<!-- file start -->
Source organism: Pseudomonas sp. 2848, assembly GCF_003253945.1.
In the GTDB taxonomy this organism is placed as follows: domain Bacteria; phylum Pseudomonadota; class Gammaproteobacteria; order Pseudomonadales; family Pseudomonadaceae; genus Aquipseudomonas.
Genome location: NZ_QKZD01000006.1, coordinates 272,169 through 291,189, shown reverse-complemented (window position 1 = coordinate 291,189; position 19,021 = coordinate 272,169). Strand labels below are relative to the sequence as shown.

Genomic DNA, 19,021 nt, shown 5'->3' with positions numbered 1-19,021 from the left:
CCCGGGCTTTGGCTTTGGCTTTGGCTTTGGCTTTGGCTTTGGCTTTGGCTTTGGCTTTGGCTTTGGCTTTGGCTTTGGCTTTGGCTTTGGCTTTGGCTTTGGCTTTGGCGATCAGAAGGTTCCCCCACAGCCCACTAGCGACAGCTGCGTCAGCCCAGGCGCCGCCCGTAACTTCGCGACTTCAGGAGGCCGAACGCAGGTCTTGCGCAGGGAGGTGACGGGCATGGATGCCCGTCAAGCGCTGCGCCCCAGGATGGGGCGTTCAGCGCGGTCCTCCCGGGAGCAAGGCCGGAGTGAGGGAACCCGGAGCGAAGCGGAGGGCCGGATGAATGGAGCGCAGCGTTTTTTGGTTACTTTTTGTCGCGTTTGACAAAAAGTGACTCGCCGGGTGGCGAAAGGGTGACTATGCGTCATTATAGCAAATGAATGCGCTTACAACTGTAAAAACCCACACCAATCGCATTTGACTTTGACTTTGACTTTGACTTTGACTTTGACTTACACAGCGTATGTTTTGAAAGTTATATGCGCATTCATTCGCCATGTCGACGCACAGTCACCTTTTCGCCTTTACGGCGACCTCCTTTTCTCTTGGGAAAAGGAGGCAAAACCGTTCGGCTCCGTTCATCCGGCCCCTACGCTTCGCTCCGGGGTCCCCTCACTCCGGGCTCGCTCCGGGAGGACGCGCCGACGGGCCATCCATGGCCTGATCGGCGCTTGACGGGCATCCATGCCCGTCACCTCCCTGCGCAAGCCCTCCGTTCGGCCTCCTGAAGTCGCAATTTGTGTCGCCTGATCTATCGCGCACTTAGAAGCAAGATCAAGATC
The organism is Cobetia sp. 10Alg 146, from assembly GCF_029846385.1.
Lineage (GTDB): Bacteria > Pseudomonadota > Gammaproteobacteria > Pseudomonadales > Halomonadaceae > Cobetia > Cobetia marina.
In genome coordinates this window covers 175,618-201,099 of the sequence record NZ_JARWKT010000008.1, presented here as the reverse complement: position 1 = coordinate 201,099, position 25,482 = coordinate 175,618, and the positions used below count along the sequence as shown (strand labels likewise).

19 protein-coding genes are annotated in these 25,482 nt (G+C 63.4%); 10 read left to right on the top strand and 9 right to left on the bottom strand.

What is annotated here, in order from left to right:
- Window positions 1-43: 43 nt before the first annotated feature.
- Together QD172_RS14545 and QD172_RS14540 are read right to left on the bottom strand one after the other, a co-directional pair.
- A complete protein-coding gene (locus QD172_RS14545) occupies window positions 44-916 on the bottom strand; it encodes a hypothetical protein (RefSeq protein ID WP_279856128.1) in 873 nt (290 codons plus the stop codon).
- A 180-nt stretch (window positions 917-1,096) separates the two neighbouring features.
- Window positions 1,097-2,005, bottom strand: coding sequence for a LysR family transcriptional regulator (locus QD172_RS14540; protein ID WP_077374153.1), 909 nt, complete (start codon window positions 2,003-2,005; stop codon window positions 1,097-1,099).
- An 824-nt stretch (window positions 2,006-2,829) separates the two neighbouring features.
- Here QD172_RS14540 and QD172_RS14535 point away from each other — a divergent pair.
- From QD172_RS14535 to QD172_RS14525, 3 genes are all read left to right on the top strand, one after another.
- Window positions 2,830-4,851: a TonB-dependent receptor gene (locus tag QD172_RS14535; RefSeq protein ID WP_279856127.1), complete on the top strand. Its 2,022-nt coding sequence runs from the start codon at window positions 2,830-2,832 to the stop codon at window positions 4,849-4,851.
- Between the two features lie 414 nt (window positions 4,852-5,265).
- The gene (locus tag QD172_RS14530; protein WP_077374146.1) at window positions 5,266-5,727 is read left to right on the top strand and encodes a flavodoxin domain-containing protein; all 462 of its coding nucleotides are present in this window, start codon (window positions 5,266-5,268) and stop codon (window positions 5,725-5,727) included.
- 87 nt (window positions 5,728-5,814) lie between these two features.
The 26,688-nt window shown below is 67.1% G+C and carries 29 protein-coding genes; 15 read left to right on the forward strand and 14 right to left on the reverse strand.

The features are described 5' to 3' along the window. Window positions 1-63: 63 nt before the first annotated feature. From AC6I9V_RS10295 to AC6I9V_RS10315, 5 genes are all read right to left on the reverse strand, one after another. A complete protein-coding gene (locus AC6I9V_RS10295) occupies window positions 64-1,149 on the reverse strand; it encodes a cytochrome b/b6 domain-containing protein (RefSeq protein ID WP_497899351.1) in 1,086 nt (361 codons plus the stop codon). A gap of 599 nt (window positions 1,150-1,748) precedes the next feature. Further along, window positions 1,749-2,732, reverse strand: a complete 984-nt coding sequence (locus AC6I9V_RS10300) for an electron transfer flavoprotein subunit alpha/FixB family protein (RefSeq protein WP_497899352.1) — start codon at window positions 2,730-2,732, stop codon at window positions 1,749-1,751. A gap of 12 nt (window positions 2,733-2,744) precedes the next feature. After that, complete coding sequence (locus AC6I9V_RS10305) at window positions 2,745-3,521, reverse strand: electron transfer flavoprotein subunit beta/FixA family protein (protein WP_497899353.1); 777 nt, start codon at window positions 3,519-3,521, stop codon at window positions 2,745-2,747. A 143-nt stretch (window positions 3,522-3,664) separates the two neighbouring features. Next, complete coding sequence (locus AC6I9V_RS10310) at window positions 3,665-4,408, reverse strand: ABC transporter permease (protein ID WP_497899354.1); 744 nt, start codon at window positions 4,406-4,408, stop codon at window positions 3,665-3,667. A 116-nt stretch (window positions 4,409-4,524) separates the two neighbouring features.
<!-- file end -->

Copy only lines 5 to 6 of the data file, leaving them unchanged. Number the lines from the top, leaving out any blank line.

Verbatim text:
CCCGGGCTTTGGCTTTGGCTTTGGCTTTGGCTTTGGCTTTGGCTTTGGCTTTGGCTTTGGCTTTGGCTTTGGCTTTGGCTTTGGCTTTGGCTTTGGCTTTGGCTTTGGCGATCAGAAGGTTCCCCCACAGCCCACTAGCGACAGCTGCGTCAGCCCAGGCGCCGCCCGTAACTTCGCGACTTCAGGAGGCCGAACGCAGGTCTTGCGCAGGGAGGTGACGGGCATGGATGCCCGTCAAGCGCTGCGCCCCAGGATGGGGCGTTCAGCGCGGTCCTCCCGGGAGCAAGGCCGGAGTGAGGGAACCCGGAGCGAAGCGGAGGGCCGGATGAATGGAGCGCAGCGTTTTTTGGTTACTTTTTGTCGCGTTTGACAAAAAGTGACTCGCCGGGTGGCGAAAGGGTGACTATGCGTCATTATAGCAAATGAATGCGCTTACAACTGTAAAAACCCACACCAATCGCATTTGACTTTGACTTTGACTTTGACTTTGACTTTGACTTACACAGCGTATGTTTTGAAAGTTATATGCGCATTCATTCGCCATGTCGACGCACAGTCACCTTTTCGCCTTTACGGCGACCTCCTTTTCTCTTGGGAAAAGGAGGCAAAACCGTTCGGCTCCGTTCATCCGGCCCCTACGCTTCGCTCCGGGGTCCCCTCACTCCGGGCTCGCTCCGGGAGGACGCGCCGACGGGCCATCCATGGCCTGATCGGCGCTTGACGGGCATCCATGCCCGTCACCTCCCTGCGCAAGCCCTCCGTTCGGCCTCCTGAAGTCGCAATTTGTGTCGCCTGATCTATCGCGCACTTAGAAGCAAGATCAAGATC
The organism is Cobetia sp. 10Alg 146, from assembly GCF_029846385.1.